I certainly do not want to be held to what I said then and I certainly don't want to be held to what I say right now 5 years from now.

Welcome to life, where people will always try to find something you did in the past to put you in a bad situation.

And this will happen every day...

Re:We are held to different standards? (3, Insightful)

doctormetal (62102) | more than 9 years ago | (#12962536)

It disappoints me that this is even an issue at all.
It is indeed very sad. Looking at a quote from the article:

But von Lohmann said if the Motion Picture Association of America wanted to go after Cohen, it would have done it a long time ago.

But it looks perfectly in line with the current 'bittorrent is evil' campaign. Isn't this a perfect way to spread FUD about bittorent?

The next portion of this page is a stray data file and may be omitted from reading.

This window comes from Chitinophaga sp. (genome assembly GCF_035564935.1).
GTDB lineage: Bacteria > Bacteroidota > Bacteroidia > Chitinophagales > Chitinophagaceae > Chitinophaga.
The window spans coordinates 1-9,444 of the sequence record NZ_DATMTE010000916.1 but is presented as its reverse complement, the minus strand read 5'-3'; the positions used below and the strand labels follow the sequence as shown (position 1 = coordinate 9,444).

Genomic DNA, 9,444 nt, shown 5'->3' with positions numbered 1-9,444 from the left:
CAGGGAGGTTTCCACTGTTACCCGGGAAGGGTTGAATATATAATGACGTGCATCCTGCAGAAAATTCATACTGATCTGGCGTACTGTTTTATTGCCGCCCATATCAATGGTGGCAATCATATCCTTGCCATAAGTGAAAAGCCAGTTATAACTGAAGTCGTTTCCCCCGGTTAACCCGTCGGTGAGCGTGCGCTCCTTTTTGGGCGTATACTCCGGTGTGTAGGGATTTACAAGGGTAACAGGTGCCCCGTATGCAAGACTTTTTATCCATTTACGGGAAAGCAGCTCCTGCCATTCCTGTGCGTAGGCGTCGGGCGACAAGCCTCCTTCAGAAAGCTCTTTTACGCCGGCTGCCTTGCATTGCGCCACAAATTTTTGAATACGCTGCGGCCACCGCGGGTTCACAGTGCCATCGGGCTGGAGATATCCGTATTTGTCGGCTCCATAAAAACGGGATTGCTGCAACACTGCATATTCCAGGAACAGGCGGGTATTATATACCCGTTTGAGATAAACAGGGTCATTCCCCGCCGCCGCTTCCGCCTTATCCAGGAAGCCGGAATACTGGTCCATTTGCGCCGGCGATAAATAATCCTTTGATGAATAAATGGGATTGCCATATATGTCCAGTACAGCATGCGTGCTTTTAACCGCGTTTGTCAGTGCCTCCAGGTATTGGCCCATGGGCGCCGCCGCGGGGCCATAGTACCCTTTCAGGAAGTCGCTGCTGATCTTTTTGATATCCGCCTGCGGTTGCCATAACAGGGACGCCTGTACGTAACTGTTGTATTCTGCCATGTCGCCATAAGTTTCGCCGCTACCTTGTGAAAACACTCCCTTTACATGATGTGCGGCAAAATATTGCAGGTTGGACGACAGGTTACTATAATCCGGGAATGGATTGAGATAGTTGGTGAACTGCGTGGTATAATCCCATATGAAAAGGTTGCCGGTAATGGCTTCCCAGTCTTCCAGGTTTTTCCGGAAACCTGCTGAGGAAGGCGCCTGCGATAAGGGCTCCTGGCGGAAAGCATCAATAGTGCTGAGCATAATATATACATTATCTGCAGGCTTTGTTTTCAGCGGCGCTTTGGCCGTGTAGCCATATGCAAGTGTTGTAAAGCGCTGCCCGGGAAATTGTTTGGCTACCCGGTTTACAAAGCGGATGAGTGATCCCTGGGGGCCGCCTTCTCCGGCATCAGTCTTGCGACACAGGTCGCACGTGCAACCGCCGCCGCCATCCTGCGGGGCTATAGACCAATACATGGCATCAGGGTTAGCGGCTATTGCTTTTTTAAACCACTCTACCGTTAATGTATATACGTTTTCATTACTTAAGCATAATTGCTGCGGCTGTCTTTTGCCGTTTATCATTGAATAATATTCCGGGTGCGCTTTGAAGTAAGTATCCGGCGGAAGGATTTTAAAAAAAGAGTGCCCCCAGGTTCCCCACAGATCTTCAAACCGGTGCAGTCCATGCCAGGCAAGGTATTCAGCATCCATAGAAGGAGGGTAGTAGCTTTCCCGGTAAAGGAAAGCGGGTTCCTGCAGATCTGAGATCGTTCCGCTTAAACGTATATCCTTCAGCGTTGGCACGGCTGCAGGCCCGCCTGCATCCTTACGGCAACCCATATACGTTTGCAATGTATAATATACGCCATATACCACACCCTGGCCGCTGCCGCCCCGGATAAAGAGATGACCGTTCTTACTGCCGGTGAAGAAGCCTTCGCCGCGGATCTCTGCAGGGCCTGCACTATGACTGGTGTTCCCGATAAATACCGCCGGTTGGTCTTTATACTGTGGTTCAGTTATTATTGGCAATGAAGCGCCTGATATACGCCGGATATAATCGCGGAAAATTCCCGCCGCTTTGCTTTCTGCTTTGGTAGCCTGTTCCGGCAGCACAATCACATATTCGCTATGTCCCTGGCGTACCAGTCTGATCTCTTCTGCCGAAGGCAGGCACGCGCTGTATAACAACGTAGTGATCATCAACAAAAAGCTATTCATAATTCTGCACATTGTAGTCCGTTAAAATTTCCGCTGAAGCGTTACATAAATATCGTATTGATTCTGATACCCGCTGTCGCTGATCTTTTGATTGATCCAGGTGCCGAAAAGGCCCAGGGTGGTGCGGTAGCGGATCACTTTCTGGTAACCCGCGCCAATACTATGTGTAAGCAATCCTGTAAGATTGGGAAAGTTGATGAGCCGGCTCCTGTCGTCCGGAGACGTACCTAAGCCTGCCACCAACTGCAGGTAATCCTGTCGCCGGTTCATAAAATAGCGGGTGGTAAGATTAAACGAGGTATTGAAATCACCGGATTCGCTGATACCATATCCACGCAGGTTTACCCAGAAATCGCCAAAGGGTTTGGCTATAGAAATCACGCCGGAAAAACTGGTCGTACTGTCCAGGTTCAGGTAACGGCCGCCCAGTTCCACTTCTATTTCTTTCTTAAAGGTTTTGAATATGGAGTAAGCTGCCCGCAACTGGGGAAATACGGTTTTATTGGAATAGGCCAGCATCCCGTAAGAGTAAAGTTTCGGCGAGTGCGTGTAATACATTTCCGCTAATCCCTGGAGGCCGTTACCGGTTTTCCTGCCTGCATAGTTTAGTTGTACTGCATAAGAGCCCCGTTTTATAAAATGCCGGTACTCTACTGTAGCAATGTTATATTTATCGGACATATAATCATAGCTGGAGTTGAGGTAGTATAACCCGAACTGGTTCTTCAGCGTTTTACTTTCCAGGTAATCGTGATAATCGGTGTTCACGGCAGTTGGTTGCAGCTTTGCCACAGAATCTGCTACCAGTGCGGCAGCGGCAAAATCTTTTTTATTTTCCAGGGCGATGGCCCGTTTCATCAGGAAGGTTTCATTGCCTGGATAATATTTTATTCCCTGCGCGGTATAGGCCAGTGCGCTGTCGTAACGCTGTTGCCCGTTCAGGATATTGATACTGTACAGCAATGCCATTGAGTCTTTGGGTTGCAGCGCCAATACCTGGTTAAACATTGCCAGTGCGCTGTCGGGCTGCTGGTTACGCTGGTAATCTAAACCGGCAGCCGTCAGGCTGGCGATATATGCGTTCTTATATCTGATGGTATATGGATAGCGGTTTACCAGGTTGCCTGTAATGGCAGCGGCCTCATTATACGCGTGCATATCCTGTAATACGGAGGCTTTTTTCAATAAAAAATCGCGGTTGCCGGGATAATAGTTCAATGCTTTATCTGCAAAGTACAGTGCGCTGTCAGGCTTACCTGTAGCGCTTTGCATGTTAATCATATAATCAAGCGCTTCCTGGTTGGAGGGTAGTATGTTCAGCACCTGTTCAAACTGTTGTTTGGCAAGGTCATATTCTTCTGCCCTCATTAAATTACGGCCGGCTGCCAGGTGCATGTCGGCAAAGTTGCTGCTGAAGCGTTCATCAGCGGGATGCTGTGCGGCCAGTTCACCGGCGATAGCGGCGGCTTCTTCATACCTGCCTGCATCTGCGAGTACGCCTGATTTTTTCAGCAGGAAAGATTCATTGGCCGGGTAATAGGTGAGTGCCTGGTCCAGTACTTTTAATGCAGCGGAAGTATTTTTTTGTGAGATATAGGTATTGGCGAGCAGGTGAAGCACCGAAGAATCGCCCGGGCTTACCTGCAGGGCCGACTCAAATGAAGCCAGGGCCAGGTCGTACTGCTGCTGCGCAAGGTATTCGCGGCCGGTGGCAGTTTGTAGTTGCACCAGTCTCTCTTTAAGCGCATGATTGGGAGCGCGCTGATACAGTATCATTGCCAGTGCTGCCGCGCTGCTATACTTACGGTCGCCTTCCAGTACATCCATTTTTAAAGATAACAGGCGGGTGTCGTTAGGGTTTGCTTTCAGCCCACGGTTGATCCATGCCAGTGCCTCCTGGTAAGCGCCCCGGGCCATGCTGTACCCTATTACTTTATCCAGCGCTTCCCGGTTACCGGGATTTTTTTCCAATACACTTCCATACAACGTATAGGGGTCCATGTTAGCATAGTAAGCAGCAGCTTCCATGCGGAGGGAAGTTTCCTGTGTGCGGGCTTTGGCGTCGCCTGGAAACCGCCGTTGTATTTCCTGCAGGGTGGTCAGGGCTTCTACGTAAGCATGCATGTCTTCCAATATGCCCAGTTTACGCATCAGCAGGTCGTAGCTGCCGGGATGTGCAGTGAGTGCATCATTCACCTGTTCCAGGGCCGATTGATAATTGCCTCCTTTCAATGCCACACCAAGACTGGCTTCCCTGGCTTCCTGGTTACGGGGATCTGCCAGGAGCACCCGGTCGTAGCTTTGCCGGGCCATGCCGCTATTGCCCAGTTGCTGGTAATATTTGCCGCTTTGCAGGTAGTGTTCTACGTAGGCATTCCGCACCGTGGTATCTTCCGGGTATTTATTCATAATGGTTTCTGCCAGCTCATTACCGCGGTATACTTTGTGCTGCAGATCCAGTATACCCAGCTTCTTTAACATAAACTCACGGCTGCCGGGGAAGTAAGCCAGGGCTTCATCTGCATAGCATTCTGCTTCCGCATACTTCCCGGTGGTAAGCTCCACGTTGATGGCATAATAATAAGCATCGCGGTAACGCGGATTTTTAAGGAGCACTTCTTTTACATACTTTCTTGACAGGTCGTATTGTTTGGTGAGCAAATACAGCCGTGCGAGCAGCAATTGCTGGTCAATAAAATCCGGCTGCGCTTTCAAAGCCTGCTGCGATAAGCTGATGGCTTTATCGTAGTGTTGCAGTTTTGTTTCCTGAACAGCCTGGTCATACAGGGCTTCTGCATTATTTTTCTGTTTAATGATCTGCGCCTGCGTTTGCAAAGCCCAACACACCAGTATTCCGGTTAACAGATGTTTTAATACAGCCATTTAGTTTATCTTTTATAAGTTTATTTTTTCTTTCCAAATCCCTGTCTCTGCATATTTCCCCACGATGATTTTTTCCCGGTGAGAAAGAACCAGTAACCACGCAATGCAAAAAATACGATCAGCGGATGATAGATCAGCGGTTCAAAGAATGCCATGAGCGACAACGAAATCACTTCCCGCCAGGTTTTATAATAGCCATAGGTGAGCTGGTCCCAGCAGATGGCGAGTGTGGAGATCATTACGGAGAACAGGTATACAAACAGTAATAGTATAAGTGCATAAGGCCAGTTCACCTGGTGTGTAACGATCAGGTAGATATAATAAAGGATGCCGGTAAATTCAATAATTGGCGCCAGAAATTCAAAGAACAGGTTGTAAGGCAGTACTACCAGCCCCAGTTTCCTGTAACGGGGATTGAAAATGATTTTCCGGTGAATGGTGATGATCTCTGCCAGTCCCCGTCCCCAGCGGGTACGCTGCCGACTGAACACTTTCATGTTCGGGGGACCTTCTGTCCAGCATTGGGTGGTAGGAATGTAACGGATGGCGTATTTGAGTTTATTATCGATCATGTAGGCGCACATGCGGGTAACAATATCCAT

Re:We are held to different standards? (1)

currivan (654314) | more than 9 years ago | (#12962553)

Not only that, but be careful what you mod as insightful. Could using mod points to indicate you approve of a comment be used as evidence that the poster's views are representative of your own?

Perhaps in the brave new world, the *AA will subpoena server logs to find out who agreed with the AC who said intellectual property isn't really property at all.

Re:We are held to different standards? (1)

Omnifarious (11933) | more than 9 years ago | (#12962610)

What it tells me is that the 'advocating piracy' standard is perilously close to being a violation of the first amendment.

Re:We are held to different standards? (5, Funny)

databyss (586137) | more than 9 years ago | (#12962611)

I admit it! There was a time in my life when I used to shit on myself.

Also, there was a time when I was illiterate!